Well, I’m A Sea Dipper Now

Fourteen years living in a seaside town with two beaches — and I only started sea swimming this week.

Knickers on the beach …

I don’t know if I liked it, but it felt good …

This goes deeper than connected …

Well, I’m a sea dipper now …

— The possible opening lines brain tossed out when I sat down to write this.

First one is a bit shock jock, I’ll grant you, but brain can be like that. 

But I bet you’d keep reading.

I sure would, and I’m writing this!

Now read on, as the late great sports journalist Con Houlihan used to write …

Fourteen years living in a seaside town with two beaches — and I only started proper, regular sea swimming this week.

Con Houlihan

Now, it’s been a bit of a pandemic sensation here in Ireland, all these boiled-in-the bag, born-again briny bobbers, shiny arses to the elements in their saltwater sanctuaries, their own private Ganges… and banging on and on about it: 

How do you find out if someone is a sea swimmer? Don’t worry, they’ll tell you.

And the yards of bull from the ’real’ sea swimmers about these poseurs in their designer dryrobes, clogging ‘their’ beaches like goose-pimpled flotsam …   

So, of course this put me right off, the old-stagers just as much.

Friends doing it, neighbours doing it, and I still didn’t bite.

Until I started getting these strange thoughts, like Kevin Costner in Field Of Dreams: “Go … Sea … In … Swim”. 

“Yeah, and wither the chaps off myself”…

But there I was, three days ago … togs on under my shorts … bag, towel, fresh jocks and T-shirt, heading for our North Beach.

Told no-one, in case I chickened out … which was a strong possibility.

Shins and calves barely brawn-hued after six weeks wearing shorts … like two handkerchiefs dangling off the end of a trailer.

Kevin Costner (right) and Ray Liotta in Field Of Dreams

Of course I didn’t just drop ‘em and go for it … I faffed around, scanning furtively to see who was around, and went collecting seashells in the little cove off the main beach,… which is where I saw the knickers.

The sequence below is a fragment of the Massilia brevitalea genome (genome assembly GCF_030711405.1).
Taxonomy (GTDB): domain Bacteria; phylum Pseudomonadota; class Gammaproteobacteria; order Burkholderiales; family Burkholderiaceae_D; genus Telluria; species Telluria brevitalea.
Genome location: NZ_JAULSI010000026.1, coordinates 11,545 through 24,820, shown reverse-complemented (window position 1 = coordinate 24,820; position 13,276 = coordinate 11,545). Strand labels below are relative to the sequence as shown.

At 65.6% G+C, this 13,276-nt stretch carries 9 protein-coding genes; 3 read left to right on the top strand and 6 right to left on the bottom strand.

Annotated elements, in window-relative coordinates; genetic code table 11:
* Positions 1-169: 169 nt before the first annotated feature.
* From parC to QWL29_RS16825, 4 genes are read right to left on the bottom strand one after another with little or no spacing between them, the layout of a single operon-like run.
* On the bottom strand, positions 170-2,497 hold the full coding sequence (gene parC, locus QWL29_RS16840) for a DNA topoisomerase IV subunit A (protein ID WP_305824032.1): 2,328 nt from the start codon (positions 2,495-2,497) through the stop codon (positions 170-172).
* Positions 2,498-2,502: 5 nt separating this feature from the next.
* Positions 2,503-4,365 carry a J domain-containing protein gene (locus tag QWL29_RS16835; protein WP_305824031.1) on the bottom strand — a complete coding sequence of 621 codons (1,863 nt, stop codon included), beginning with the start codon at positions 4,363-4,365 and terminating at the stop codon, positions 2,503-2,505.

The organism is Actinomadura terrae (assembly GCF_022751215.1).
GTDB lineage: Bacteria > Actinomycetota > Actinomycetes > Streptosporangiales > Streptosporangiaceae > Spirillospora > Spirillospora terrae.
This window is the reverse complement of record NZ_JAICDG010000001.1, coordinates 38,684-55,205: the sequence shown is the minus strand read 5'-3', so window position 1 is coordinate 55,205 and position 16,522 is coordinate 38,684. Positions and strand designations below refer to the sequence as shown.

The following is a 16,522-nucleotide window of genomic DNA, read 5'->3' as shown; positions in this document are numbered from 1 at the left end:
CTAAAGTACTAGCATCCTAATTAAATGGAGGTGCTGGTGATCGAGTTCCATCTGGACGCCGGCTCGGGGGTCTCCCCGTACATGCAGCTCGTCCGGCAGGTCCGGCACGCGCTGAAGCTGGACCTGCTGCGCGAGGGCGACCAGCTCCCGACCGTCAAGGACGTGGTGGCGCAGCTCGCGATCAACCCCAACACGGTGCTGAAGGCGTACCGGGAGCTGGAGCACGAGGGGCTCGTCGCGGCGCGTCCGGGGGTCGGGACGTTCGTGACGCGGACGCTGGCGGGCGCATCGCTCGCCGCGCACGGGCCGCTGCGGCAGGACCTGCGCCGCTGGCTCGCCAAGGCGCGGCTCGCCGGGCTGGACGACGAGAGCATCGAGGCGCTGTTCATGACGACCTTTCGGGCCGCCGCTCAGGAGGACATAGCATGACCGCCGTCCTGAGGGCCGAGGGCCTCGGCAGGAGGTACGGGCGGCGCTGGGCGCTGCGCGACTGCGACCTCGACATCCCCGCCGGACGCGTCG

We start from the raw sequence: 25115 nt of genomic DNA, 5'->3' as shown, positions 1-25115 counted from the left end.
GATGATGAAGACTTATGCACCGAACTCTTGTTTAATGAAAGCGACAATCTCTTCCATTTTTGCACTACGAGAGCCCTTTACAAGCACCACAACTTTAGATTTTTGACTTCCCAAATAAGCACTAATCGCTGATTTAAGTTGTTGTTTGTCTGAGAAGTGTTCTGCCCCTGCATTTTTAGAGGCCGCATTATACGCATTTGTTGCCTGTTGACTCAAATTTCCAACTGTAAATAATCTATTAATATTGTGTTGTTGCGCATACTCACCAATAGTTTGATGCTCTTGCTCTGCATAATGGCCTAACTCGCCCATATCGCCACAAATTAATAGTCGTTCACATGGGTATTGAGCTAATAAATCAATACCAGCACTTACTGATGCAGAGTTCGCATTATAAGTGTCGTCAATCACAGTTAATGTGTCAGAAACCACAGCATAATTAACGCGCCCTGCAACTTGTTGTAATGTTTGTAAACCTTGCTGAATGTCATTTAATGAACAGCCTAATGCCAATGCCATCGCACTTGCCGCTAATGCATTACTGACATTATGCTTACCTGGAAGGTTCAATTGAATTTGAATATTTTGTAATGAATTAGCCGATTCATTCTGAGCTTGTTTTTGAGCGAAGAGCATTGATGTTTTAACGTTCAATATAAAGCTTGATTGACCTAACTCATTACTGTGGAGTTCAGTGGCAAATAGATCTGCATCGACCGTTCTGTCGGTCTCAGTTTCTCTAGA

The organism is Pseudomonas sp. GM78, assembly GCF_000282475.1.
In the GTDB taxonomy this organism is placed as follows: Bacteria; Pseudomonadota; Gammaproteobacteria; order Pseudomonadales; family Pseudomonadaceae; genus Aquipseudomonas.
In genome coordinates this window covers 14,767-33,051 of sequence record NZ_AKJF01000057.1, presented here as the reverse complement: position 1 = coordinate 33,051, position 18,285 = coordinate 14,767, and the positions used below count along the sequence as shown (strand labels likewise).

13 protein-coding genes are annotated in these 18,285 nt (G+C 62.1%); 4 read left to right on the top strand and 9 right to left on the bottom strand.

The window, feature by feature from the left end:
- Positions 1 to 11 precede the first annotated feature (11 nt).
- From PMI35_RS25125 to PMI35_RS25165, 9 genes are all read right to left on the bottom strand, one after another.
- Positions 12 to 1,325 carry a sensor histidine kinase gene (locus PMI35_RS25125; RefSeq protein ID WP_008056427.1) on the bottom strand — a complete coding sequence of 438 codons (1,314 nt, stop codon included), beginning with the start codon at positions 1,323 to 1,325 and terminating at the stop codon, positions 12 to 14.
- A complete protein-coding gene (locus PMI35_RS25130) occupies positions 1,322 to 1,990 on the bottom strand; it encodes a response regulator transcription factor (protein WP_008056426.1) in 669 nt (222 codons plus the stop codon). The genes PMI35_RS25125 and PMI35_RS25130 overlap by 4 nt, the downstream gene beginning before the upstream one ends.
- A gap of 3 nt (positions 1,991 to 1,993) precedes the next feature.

Knickers on the beach, sung to the chorus of Mimi On The Beach, by the great Jane Siberry  …

Black they were … lying there in post-coital rapture on a pungent bed of crushed coral and shells.

Or so brain told me, while head tut-tutted something about reckless, feckless, debauchery  … as brain jealously pondered the shrill and wild release that must have followed that bruised-lipped “Yessss!’ out beyond crashing tide and blushing moon …

Or they just fell out of someone’s bag when they were down for their dip earlier.

No more dallying, it is time … my spot chosen, I put down my bag and divest myself of clothes and dignity …

I’m walking, bare feet squishing down the gently sloping boulevard of wet, pliable sand, the shallow rivulets running warm around my toes as I edge across those wave-shaped ridges.

The tide is far out and in and on I wade, the scuffed surf and sparkling marbled green waters lapping around my shins … slowly, slowly the water rises to meet the ends of my knee-length Bermuda togs …

This is Ireland, and the Irish seaside, so the sun is doing its peek-a-boo thing, dodging in and out of cloud banks … the frisson of breeze wafting cool around my shoulders when the sun is behind a gauze of cumulus, and suddenly sirocco-warm against my chest when the golden orb breaks clear.

A lone seagull is bobbing languidly on the spot maybe 50 yards ahead to my right … mocking my mincing advance to the frontline  … Oh cripes, I’m really not sure about this … the water is so cold and unwelcoming, and I start scooping up great dollops of seawater and splashing them across my arms, chest, and even down my back, frantically, desperately, my fingers effused with salty essence